Donald Trump to approve Iran nuclear deal for last time – if it isn't changed

The move is the third time Mr Trump has given a reprieve to the agreement he has called 'the worst deal ever'

Alexandra Wilts
Washington DC
Friday 12 January 2018 19:34 GMT
President Donald Trump
President Donald Trump

Despite his hatred of the Iran nuclear deal, President Donald Trump has left the accord intact for now – but has given European allies 120 days to agree to a new deal or the US will pull out.

Mr Trump is waiving nuclear sanctions against Iran for the last time, administration officials said – comments that were quickly followed by a stark warning from the President: “Either fix the deal’s disastrous flaws, or the United States will withdraw.”

The action is the third time Mr Trump has given a reprieve to the agreement negotiated by the Obama administration, even though he has called it “the worst deal ever”.

Mr Trump has also approved sanctions against the head of Iran’s judiciary, Sadeq Larijani, who the administration holds culpable for the violent crackdown on recent anti-government protests.

Mr Larijani is among 14 individuals and entities that were designated on Friday to be sanctioned by the administration for human rights abuses, censorship in Iran and for providing support to Iranian weapons proliferators.

“The United States will not stand by while the Iranian regime continues to engage in human rights abuses and injustice,” Treasury Secretary Steven Mnuchin said in a statement. “We are targeting the Iranian regime, including the head of Iran’s judiciary, for its appalling mistreatment of its citizens, including those imprisoned solely for exercising their right to freedom of peaceful assembly, and for censoring its own people as they stand up in protest against their government. We are also targeting Iran’s ballistic missile program and destabilising activities, which it continues to prioritise over the economic well-being of the Iranian people.”

Mr Trump said in a statement he is open to working with Congress on bipartisan legislation regarding Iran. “But any bill I sign must include four critical components,” he said. “First, it must demand that Iran allow immediate inspections at all sites requested by international inspectors. Second, it must ensure that Iran never even comes close to possessing a nuclear weapon.”

He continued: “Third, unlike the nuclear deal, these provisions must have no expiration date. My policy is to deny Iran all paths to a nuclear weapon – not just for ten years, but forever. If Iran does not comply with any of these provisions, American nuclear sanctions would automatically resume. Fourth, the legislation must explicitly state in United States law – for the first time – that long-range missile and nuclear weapons programmes are inseparable, and that Iran’s development and testing of missiles should be subject to severe sanctions.”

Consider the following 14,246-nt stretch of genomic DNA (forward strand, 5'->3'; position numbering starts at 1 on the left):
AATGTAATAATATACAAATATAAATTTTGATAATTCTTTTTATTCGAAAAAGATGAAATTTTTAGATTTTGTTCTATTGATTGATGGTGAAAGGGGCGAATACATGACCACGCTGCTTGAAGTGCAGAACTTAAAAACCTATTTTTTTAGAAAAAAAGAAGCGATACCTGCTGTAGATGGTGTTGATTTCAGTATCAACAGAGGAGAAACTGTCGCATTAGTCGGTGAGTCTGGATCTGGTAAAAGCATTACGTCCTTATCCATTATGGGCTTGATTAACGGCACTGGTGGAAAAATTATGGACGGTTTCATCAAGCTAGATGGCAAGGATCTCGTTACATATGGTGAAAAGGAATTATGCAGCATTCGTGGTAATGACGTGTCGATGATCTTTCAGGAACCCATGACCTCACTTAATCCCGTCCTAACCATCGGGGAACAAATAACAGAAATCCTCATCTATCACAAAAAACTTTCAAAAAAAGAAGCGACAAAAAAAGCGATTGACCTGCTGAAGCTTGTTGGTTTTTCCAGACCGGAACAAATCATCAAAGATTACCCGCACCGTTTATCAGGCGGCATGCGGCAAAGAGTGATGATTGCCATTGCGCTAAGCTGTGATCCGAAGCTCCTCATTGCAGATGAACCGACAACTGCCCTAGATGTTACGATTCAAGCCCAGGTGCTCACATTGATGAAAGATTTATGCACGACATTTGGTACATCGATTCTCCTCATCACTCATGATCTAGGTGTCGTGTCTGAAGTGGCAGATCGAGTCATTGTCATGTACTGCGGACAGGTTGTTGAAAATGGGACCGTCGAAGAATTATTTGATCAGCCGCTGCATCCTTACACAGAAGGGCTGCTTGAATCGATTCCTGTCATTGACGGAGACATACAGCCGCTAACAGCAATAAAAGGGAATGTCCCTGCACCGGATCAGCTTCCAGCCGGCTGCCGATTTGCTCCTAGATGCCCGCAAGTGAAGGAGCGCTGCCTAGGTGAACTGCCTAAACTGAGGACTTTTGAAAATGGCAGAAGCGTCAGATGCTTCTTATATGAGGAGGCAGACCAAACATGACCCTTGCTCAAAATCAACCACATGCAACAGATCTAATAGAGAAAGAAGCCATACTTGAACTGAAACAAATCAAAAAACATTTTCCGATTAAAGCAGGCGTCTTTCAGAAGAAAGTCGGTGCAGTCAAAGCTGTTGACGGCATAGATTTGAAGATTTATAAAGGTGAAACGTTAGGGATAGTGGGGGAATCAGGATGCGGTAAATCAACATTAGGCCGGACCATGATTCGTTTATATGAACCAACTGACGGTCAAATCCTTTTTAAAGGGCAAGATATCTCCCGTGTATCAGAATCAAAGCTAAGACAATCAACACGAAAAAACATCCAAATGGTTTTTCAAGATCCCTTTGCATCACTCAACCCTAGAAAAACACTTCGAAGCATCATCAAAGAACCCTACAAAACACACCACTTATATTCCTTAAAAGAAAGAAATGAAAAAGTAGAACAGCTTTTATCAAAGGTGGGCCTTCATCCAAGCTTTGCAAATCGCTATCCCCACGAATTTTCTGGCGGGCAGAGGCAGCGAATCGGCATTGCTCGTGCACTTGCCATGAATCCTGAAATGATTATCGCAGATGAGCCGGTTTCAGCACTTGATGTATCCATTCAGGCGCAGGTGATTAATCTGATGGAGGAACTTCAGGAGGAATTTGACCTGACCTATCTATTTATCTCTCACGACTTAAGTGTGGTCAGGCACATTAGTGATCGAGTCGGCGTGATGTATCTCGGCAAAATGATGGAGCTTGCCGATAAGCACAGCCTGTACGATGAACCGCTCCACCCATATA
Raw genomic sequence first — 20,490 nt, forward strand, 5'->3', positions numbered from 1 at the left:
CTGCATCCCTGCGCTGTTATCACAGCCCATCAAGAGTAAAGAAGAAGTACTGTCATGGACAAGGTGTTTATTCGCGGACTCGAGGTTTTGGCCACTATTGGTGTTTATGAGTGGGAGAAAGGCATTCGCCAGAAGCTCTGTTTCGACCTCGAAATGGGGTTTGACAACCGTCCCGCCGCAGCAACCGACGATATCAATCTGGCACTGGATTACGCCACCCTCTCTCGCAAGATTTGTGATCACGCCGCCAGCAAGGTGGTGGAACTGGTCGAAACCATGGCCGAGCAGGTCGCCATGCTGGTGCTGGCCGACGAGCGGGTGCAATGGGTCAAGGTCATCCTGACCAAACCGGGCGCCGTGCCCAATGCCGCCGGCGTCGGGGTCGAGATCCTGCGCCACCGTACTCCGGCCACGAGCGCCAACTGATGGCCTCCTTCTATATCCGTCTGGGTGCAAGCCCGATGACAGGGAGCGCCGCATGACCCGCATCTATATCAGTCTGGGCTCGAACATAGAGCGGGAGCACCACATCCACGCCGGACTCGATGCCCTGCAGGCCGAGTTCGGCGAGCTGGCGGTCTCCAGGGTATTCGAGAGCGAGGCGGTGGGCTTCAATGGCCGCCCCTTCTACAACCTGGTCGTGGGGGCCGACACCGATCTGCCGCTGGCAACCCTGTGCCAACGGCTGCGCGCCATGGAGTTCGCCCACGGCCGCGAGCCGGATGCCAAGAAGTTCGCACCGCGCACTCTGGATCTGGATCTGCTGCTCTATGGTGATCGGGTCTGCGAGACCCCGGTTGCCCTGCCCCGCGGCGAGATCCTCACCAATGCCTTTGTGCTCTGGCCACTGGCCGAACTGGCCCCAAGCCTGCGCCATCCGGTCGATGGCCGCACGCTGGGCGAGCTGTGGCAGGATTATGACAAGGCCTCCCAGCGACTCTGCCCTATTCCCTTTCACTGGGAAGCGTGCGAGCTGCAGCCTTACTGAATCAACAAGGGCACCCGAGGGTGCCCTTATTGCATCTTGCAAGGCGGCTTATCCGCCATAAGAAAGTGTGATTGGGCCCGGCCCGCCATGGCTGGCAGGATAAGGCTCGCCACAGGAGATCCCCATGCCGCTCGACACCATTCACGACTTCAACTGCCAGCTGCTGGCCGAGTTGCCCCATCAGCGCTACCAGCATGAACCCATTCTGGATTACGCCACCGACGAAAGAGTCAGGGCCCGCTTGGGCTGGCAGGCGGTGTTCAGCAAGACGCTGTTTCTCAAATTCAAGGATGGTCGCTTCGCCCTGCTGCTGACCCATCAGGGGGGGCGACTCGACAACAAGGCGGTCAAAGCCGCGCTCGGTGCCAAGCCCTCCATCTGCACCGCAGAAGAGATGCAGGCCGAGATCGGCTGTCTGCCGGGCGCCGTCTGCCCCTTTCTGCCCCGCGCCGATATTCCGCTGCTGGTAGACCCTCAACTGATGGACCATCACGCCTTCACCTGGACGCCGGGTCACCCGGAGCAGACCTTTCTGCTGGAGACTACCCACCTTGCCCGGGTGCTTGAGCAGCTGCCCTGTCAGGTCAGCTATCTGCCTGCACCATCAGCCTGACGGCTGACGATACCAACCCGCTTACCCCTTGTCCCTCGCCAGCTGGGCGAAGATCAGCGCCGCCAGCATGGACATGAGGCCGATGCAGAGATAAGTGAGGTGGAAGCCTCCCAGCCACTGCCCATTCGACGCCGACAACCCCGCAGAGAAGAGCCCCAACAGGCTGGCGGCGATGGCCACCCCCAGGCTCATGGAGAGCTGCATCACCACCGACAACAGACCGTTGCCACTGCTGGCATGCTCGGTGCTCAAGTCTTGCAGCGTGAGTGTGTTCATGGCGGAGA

Under the 2015 agreement with six nations, Iran agreed to restrict its nuclear programme for at least 10 years in exchange for the loosening of economic sanctions that had crippled its economy. The signatories of the accord were the US, Britain, France, Germany, Russia, China and the EU.

After the President’s announcement on Friday, Obama officials who helped negotiate the 2015 agreement reiterated that the accord ensures Iran cannot obtain a nuclear weapon. It is also critical that the US remains part of the deal, they said.

Wendy Sherman, former Under Secretary of State for Political Affairs during the Obama administration, said on a press call that it would hurt the US’s credibility if Mr Trump does not maintain the agreement.

A senior Trump administration official said Friday’s decision represents the next step in the strategy that Mr Trump announced last October, when the President said he had chosen not to certify that Tehran was complying with the deal. However, at the time, Mr Trump also stopped short of scrapping the accord altogether, saying he wanted his administration to work with Congress and other nations to address the “deal’s many serious flaws”.

Even though Mr Trump has now imposed a 120-day deadline on his European partners, it does not appear like they have the appetite to negotiate a follow-on agreement regarding Iran.

On Thursday, European foreign ministers met in Brussels with Iran’s foreign minister, Mohammad Javad Zarif, seemingly to press Tehran about its destabilising activities in the Middle East.

“I don’t think anybody has so far produced a better alternative,” said the Foreign Secretary, Boris Johnson. “The Iran nuclear deal makes the world safer. European partners were unanimous today in our determination to preserve the deal and tackle Iran’s disruptive behaviour.”

The EU’s foreign affairs chief, Federica Mogherini, said, “The deal is working – it is delivering on its main goal which means keeping the Iranian nuclear program in check and under close surveillance.”

During a phone call, French President Emmanuel Macron also urged Mr Trump not to scrap the deal. Mr Macron “reaffirmed France’s determination to see the agreement strictly enforced and the importance for all of its signatories to abide by it,” his office said in a statement.

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